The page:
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What you need to know about Canada’s federal election

By Mercedes Deutscher, Staff Writer

On October 19, Canada will be holding its 42nd federal election. As responsible citizens, it is our right and duty to vote and elect our representatives. Here’s what you need to know to vote on the big day!

How to vote

If this is your first time voting in a federal (or any) election, you may not know where to start. You should keep in mind the following points:

– Be sure that you have registered to vote and are on the voters list prior to October 19. You cannot simply walk into a polling station on the day of the election. Register to vote in advance at Elections.ca.

– Know where to vote: you cannot walk into just any polling station. Usually your polling station will be the one closest to your home address. You can confirm your polling station at Elections.ca or at the website of your municipality. If you have two addresses‚ÄĒfor example, a dorm‚ÄĒuse the address you consider home.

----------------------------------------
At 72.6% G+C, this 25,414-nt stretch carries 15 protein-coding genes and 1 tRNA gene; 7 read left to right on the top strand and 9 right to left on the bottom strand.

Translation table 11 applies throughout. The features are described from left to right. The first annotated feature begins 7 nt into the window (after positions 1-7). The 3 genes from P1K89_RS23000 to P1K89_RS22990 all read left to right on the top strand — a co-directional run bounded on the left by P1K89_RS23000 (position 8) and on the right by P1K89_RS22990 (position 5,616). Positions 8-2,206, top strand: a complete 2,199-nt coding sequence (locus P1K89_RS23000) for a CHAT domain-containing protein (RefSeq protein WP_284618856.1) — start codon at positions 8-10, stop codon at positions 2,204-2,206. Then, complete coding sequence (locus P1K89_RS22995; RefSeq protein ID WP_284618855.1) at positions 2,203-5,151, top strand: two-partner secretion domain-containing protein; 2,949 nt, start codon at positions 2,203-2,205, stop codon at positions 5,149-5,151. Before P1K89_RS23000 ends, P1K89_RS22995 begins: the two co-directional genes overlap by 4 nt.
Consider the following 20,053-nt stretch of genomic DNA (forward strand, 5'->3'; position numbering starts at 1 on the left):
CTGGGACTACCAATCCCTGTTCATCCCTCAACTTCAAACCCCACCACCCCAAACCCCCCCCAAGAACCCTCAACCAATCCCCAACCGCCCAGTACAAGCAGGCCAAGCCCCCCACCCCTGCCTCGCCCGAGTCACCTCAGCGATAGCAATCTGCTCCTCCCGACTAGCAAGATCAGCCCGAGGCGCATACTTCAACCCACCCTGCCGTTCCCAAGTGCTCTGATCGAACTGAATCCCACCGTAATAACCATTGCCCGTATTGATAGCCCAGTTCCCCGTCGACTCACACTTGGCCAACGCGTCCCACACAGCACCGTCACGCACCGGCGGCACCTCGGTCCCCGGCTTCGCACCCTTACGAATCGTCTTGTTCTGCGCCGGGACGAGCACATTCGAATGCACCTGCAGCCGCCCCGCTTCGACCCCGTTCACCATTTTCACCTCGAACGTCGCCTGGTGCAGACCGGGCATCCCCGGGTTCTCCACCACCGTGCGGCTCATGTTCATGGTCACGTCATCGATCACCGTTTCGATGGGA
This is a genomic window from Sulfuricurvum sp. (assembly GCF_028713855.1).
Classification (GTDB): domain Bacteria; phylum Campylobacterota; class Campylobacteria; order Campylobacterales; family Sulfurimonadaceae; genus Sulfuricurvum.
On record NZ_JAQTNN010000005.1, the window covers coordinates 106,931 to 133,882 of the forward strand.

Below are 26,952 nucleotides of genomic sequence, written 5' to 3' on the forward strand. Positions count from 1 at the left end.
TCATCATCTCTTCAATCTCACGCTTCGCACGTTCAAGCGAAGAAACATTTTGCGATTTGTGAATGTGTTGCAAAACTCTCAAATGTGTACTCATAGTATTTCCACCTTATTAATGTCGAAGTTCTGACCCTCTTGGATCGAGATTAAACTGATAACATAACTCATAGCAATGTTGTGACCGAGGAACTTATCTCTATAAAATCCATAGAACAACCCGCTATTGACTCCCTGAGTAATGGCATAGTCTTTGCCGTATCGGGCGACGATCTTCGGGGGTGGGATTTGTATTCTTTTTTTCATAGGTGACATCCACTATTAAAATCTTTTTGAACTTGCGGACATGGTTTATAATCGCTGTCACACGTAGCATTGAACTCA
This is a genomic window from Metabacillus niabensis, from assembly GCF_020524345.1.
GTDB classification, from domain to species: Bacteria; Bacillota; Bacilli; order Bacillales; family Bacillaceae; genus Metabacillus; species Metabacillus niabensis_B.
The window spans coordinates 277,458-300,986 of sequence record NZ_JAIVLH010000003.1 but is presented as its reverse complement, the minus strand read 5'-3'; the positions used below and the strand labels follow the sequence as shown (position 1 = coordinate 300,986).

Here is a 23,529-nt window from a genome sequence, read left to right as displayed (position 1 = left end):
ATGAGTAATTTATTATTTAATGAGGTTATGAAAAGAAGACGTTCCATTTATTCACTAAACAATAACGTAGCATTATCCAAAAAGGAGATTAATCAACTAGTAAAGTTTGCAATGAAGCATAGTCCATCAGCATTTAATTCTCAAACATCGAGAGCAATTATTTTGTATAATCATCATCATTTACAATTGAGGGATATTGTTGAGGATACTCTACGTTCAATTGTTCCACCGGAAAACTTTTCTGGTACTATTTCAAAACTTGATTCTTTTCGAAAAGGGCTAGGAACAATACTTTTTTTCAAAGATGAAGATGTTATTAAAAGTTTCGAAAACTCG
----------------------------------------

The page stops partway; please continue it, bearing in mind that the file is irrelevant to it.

РBring your identification on voting day. Acceptable ID includes one piece of government issued photo ID, such as a driver’s licence; or two pieces of secondary ID, one with your name and one with your name and address, such as bills, student IDs, or a cash tender card; or, two documents with your name and a friend who can attest to your address by taking an oath. The friend must have an address.

– If you cannot vote on the day of the election, be sure to vote on an advanced voting date. Advanced polls open on October 7 and close on October 10.

The parties and their front-runners

You know how to vote, but still are unsure about who to vote for. Here are four parties, their ideals, and their leaders. Keep in mind that you will be voting for their representative in your riding on the election day.

Conservative: Considered right of centre on the political spectrum.

Leader: Prime Minister Stephen Harper.

Platforms:

– Economic surplus.